Most people have slept in at some time or another. Some lucky people are able to master the art of rushing around in those precious few minutes before the deadline of work looms and whilst their hair may be slightly tousled and they find themselves eating cold toast on the journey to work - they still make it in on time. A study which surveyed over one thousand people, found that just over a third of them regularly oversleep at least once a week with three quarters of those being late for their job because of it.
However - some people - for whatever reason are still snoozing when they should be arriving at their place of work. We have all heard the excuses, haven’t we! One of the more common excuses in the workplace is that ‘the alarm didn’t go off’. Perhaps an employee ‘forgot’ they were on an early shift, the ‘ car wouldn’t start’ or ‘got muddled up and thought it was a day off’.
Lateness disrupts the working day of your environment, affecting not only yourself but also your colleagues as it is unprofessional and shows a distinct lack of respect.
Most employers will have heard a variety of reasons (or excuses) why an employee is late for work and of course, many people do give valid reasons which are perfectly acceptable. Examples are when there are unexpected traffic queues, vehicle failures or personal or family issues that may cause a delay in getting to work on time. If you follow your work policy and contact your place of work as soon as you are aware you may be late then all should be well.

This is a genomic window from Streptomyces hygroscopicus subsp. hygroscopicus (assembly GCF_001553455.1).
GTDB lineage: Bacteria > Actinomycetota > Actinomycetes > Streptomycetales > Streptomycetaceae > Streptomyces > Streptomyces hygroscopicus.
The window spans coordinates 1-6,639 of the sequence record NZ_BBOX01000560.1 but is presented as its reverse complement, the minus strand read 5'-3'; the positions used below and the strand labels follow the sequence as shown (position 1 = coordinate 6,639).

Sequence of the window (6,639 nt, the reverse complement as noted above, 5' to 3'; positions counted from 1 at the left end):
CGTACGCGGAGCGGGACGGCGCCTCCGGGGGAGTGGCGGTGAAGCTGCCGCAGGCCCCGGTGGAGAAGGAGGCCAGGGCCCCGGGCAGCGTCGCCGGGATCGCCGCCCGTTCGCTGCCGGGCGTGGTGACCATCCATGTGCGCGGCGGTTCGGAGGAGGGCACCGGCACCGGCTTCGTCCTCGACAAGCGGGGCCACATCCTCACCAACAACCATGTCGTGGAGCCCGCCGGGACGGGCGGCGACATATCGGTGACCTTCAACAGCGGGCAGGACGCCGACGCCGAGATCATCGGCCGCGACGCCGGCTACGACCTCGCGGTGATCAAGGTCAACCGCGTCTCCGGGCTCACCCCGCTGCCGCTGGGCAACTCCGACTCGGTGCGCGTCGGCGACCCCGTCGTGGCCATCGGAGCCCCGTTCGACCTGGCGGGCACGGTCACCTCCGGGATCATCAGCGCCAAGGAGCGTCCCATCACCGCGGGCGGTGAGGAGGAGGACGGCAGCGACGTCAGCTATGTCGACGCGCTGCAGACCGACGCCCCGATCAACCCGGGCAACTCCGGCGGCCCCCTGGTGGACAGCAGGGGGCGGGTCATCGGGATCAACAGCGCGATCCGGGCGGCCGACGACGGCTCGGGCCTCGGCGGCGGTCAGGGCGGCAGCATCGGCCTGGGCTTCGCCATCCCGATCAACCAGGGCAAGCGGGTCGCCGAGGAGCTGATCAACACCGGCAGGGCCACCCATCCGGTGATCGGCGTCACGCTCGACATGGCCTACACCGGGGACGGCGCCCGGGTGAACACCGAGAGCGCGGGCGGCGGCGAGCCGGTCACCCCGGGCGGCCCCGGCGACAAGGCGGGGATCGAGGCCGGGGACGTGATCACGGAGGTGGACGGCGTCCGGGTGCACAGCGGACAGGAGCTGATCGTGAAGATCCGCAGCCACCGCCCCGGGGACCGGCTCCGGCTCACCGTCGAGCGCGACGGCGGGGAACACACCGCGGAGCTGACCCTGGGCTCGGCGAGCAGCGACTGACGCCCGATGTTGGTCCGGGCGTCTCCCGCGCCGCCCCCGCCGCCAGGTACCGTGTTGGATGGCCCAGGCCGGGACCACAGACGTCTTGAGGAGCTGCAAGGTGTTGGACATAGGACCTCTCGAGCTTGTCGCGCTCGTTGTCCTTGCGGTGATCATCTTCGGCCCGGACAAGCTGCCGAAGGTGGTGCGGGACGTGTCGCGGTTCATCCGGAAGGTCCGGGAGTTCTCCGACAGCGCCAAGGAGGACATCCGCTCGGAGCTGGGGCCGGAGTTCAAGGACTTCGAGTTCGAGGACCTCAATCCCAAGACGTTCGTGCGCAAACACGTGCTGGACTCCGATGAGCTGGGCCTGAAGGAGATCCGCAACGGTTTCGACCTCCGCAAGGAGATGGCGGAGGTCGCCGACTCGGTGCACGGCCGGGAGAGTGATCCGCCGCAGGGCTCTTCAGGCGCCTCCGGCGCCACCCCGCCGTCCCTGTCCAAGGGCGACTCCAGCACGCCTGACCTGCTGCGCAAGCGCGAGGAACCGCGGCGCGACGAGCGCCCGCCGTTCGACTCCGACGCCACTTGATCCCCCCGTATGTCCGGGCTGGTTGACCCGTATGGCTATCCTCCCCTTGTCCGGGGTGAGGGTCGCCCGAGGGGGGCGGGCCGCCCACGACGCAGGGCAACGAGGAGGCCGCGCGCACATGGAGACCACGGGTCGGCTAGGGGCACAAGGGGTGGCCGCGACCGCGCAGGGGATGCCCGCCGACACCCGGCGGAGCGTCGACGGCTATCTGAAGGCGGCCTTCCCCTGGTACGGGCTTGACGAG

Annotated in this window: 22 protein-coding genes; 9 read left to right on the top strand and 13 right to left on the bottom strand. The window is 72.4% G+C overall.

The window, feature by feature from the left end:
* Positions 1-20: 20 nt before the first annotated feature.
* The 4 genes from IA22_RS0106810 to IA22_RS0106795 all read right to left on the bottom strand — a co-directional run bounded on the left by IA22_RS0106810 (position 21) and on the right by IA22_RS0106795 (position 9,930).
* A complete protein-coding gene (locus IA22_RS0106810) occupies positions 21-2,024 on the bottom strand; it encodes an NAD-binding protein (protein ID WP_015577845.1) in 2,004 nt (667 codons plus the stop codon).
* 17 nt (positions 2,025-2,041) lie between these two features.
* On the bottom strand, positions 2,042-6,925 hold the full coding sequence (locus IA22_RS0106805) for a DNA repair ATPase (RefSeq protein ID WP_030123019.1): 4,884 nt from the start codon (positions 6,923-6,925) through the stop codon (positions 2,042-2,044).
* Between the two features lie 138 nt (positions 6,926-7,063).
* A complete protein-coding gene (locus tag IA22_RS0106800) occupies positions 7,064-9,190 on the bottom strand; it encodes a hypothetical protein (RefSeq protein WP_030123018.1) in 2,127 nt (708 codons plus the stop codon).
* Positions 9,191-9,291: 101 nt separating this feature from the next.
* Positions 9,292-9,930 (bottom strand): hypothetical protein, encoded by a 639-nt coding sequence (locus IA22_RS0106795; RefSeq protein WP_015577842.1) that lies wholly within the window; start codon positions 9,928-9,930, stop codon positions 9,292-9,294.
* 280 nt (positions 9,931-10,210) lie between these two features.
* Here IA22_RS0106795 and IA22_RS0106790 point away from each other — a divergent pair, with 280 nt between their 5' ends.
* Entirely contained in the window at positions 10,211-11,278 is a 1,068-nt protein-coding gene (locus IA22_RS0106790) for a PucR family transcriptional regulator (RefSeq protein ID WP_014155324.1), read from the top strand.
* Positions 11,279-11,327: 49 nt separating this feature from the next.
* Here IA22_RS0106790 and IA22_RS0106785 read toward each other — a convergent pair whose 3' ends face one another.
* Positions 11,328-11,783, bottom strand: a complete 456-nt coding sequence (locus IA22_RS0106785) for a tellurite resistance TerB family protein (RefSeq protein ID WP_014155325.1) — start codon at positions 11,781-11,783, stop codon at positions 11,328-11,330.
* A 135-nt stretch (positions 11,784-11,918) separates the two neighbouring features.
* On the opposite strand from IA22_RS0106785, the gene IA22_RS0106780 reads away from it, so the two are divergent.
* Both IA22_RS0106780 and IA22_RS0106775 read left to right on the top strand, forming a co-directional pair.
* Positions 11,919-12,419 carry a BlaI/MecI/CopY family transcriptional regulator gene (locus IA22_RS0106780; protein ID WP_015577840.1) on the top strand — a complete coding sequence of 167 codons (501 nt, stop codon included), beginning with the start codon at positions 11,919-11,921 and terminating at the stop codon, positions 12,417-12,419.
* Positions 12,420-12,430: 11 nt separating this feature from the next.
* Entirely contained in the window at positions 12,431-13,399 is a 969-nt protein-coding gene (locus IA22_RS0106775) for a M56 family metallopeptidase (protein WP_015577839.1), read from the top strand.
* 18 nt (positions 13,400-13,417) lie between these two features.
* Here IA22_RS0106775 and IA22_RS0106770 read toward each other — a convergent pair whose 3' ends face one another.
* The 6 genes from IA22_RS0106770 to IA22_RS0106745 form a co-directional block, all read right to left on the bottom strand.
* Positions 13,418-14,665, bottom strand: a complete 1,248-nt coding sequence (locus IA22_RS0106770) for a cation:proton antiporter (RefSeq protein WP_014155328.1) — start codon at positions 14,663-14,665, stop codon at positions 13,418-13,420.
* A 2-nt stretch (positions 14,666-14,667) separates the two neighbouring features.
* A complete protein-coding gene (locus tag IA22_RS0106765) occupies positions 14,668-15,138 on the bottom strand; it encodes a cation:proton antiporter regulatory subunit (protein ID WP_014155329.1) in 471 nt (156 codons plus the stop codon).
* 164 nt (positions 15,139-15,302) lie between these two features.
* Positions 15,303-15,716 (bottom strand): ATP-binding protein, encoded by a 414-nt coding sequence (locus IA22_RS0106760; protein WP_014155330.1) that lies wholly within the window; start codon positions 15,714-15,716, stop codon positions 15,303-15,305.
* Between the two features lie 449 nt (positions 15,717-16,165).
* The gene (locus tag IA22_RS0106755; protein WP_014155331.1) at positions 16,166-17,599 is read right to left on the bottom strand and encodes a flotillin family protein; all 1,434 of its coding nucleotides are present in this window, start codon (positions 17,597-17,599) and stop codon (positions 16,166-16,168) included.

Yet, sleeping in is a totally separate issue and one that may be accepted once (depending upon the level of understanding from your employer) but twice is twice too many. So if you are a habitual over sleeper and it is affecting your work, you do need to address the situation immediately.
It must be said that employers are usually fairly lenient if there is a genuine underlying reason why you tend to sleep in and many are able to lend a sympathetic ear and work with you to work out a solution to the problem. Additionally, you may feel you could benefit from talking to your health professional as stress, worry, anxiety and underlying health problems - both physical and mental - can cause lack of sleep and staying awake until the early hours which culminates in fatigue and exhaustion.
If you are late to work, apologise and be sincere. Give a reason and assure your manager that it won’t happen again! Timekeeping, a healthy attitude and a good work ethic is essential in maintaining a positive relationship with your job…and of course, a reliable alarm clock.